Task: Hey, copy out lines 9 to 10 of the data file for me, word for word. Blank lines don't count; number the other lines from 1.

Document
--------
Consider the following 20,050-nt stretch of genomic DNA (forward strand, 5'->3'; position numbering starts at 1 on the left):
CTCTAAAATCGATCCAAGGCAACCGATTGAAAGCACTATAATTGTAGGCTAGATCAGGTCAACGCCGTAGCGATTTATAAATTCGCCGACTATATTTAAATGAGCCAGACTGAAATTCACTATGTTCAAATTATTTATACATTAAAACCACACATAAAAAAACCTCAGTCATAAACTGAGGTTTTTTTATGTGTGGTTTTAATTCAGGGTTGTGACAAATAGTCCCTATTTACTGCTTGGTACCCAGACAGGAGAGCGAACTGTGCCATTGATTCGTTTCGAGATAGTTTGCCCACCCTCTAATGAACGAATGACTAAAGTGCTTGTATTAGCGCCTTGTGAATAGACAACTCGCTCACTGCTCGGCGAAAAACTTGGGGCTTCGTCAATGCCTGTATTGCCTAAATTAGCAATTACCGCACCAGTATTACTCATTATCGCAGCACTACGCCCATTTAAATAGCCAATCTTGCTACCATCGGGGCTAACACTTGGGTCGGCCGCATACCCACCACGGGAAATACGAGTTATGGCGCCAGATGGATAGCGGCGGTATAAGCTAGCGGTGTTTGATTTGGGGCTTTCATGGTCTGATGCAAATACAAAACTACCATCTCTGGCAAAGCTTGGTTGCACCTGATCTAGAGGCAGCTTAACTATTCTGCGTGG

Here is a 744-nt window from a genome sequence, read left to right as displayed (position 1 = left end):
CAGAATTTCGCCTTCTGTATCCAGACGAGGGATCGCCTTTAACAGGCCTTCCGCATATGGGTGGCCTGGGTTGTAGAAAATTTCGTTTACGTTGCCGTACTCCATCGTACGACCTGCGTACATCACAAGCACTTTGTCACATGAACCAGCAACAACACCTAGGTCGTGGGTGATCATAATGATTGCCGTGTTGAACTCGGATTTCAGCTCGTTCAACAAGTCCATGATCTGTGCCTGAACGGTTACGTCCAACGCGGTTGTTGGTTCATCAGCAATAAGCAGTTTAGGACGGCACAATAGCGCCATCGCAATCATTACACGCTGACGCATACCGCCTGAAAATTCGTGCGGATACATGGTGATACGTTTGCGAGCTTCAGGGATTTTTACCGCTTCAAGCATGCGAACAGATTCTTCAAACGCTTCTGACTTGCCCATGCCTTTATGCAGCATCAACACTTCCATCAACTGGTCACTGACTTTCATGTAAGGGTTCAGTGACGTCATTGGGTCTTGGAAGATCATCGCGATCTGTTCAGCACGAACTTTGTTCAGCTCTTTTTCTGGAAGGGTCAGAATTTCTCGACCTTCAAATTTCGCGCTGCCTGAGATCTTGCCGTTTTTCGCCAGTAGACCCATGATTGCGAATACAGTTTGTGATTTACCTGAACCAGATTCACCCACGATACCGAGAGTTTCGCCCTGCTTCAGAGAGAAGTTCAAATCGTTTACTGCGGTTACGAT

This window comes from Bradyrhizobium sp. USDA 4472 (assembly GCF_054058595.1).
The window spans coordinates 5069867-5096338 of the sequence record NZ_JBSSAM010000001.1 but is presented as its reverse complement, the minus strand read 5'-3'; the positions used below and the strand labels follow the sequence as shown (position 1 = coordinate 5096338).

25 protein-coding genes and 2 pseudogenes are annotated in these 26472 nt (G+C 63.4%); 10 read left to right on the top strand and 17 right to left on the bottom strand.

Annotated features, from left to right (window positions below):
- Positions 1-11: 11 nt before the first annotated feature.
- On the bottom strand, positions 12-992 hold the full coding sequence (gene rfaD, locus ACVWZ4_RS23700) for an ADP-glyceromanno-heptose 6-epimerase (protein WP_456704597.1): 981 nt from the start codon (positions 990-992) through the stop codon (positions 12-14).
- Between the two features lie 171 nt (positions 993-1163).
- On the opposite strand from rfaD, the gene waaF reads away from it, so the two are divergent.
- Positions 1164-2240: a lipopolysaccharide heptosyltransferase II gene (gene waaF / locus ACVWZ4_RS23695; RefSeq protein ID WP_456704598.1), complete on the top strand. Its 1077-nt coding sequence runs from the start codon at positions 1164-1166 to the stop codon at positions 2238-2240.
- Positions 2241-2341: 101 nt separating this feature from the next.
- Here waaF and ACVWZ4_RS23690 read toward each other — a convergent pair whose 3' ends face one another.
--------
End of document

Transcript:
- Positions 1-11: 11 nt before the first annotated feature.
- On the bottom strand, positions 12-992 hold the full coding sequence (gene rfaD, locus ACVWZ4_RS23700) for an ADP-glyceromanno-heptose 6-epimerase (protein WP_456704597.1): 981 nt from the start codon (positions 990-992) through the stop codon (positions 12-14).